France mulls leaving Mali if price of staying too high
France has hinted that it might decide to withdraw its forces in Mali growing anti-France sentiments in this west African country.
Speaking on Saturday, French Defense Minister Florence Parly said European states combating ‘militants’ in Mali will try to find a way to keep their mission going, but there are limits to the price that France is prepared to pay to remain there.
On Wednesday, the government of Mali told France to stop interfering in the affairs of its former colony and to keep its “colonial reflexes” to itself.
French Foreign Minister Jean-Yves Le Drian said on Friday that the situation had become untenable, as the European allies agreed to draw up plans within two weeks on how to adapt their campaign, which covers Mali and the wider Sahel region, to changing circumstances.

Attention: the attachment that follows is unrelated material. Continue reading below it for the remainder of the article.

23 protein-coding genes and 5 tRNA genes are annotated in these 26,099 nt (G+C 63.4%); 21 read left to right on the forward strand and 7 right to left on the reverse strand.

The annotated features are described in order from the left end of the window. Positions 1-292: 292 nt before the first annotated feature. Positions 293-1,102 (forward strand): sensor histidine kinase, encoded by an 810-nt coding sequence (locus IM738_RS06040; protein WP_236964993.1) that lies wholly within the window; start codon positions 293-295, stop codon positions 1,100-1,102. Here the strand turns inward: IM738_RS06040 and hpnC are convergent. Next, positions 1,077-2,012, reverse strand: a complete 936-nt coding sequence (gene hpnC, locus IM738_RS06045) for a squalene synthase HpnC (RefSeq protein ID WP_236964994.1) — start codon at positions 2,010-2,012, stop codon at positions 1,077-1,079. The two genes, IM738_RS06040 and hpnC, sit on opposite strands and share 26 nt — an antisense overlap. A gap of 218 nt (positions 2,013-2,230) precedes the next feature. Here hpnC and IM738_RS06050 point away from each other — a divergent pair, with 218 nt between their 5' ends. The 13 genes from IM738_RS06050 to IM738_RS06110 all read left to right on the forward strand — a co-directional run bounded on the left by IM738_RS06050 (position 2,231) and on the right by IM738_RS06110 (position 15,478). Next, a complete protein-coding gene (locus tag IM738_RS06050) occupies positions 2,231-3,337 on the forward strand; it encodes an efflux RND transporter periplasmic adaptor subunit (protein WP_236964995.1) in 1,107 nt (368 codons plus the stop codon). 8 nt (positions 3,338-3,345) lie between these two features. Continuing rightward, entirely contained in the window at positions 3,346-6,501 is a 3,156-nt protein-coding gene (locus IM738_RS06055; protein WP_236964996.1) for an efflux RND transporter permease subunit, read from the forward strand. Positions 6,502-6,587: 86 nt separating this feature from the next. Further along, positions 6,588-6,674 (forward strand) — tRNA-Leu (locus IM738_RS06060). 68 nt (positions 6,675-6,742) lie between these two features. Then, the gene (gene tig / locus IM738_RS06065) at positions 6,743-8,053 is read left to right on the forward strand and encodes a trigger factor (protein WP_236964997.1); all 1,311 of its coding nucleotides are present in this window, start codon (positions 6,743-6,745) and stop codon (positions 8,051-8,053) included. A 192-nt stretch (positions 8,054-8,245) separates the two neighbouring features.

“The conditions of our intervention, whether military, economic or political, have become harder and harder to manage,” Parly said. “In short, we are not prepared to pay an unlimited price to remain in Mali.” But she said the ministers from the 15 countries involved in the European special force were for now united in wanting to maintain the mission, “so we must determine its new conditions.”
The announcement comes days after a high-ranking French military officer was killed in a mortar attack on the Barkhane military camp at Gao in Mali.
Last December, hundreds of Malian protesters took to the streets in the capital, Bamako, to demonstrate against the French military presence in the West African country.
The protesters gathered in central Bamako, chanting anti-France slogans and calling for the total withdrawal of French troops from their country.
A French mission began operating in Mali in 2013 to allegedly counter militants but despite the presence of this mission terrorists continue to wreak havoc in the country and beyond.